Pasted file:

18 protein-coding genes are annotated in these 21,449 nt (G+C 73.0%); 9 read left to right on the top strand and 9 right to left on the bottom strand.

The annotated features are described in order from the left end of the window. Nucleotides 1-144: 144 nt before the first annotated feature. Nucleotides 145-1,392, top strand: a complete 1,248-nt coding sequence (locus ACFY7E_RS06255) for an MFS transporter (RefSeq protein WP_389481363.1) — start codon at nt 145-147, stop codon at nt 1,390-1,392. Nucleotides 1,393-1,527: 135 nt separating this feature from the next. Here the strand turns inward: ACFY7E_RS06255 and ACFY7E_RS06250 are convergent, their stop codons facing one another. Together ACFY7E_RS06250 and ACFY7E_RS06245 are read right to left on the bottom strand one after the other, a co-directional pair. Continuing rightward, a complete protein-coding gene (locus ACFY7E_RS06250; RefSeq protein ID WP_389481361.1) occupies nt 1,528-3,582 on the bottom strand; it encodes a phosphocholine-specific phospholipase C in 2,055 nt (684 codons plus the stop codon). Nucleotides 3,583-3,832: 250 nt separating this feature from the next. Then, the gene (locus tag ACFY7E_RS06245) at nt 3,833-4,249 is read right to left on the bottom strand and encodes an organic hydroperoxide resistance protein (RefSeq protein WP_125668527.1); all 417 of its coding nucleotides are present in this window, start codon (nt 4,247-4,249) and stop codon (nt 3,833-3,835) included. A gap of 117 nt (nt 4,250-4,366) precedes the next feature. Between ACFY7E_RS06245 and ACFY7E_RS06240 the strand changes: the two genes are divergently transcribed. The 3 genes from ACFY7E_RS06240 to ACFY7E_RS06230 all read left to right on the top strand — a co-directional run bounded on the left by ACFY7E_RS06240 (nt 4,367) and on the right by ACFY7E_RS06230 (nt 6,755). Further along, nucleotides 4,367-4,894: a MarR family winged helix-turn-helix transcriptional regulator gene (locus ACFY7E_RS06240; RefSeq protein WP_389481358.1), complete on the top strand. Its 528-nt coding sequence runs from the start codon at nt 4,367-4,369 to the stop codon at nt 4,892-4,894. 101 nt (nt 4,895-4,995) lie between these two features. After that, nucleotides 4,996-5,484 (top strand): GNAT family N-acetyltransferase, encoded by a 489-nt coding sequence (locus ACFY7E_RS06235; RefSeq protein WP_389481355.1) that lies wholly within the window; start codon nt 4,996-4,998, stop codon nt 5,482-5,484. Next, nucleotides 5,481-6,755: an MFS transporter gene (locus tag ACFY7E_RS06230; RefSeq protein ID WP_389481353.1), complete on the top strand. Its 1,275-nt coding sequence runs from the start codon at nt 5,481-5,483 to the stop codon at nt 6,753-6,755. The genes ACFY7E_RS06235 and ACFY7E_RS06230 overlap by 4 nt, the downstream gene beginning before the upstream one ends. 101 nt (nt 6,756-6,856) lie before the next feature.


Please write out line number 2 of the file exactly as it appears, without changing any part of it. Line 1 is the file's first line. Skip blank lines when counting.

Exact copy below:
The annotated features are described in order from the left end of the window. Nucleotides 1-144: 144 nt before the first annotated feature. Nucleotides 145-1,392, top strand: a complete 1,248-nt coding sequence (locus ACFY7E_RS06255) for an MFS transporter (RefSeq protein WP_389481363.1) — start codon at nt 145-147, stop codon at nt 1,390-1,392. Nucleotides 1,393-1,527: 135 nt separating this feature from the next. Here the strand turns inward: ACFY7E_RS06255 and ACFY7E_RS06250 are convergent, their stop codons facing one another. Together ACFY7E_RS06250 and ACFY7E_RS06245 are read right to left on the bottom strand one after the other, a co-directional pair. Continuing rightward, a complete protein-coding gene (locus ACFY7E_RS06250; RefSeq protein ID WP_389481361.1) occupies nt 1,528-3,582 on the bottom strand; it encodes a phosphocholine-specific phospholipase C in 2,055 nt (684 codons plus the stop codon). Nucleotides 3,583-3,832: 250 nt separating this feature from the next. Then, the gene (locus tag ACFY7E_RS06245) at nt 3,833-4,249 is read right to left on the bottom strand and encodes an organic hydroperoxide resistance protein (RefSeq protein WP_125668527.1); all 417 of its coding nucleotides are present in this window, start codon (nt 4,247-4,249) and stop codon (nt 3,833-3,835) included. A gap of 117 nt (nt 4,250-4,366) precedes the next feature. Between ACFY7E_RS06245 and ACFY7E_RS06240 the strand changes: the two genes are divergently transcribed. The 3 genes from ACFY7E_RS06240 to ACFY7E_RS06230 all read left to right on the top strand — a co-directional run bounded on the left by ACFY7E_RS06240 (nt 4,367) and on the right by ACFY7E_RS06230 (nt 6,755). Further along, nucleotides 4,367-4,894: a MarR family winged helix-turn-helix transcriptional regulator gene (locus ACFY7E_RS06240; RefSeq protein WP_389481358.1), complete on the top strand. Its 528-nt coding sequence runs from the start codon at nt 4,367-4,369 to the stop codon at nt 4,892-4,894. 101 nt (nt 4,895-4,995) lie between these two features. After that, nucleotides 4,996-5,484 (top strand): GNAT family N-acetyltransferase, encoded by a 489-nt coding sequence (locus ACFY7E_RS06235; RefSeq protein WP_389481355.1) that lies wholly within the window; start codon nt 4,996-4,998, stop codon nt 5,482-5,484. Next, nucleotides 5,481-6,755: an MFS transporter gene (locus tag ACFY7E_RS06230; RefSeq protein ID WP_389481353.1), complete on the top strand. Its 1,275-nt coding sequence runs from the start codon at nt 5,481-5,483 to the stop codon at nt 6,753-6,755. The genes ACFY7E_RS06235 and ACFY7E_RS06230 overlap by 4 nt, the downstream gene beginning before the upstream one ends. 101 nt (nt 6,756-6,856) lie before the next feature.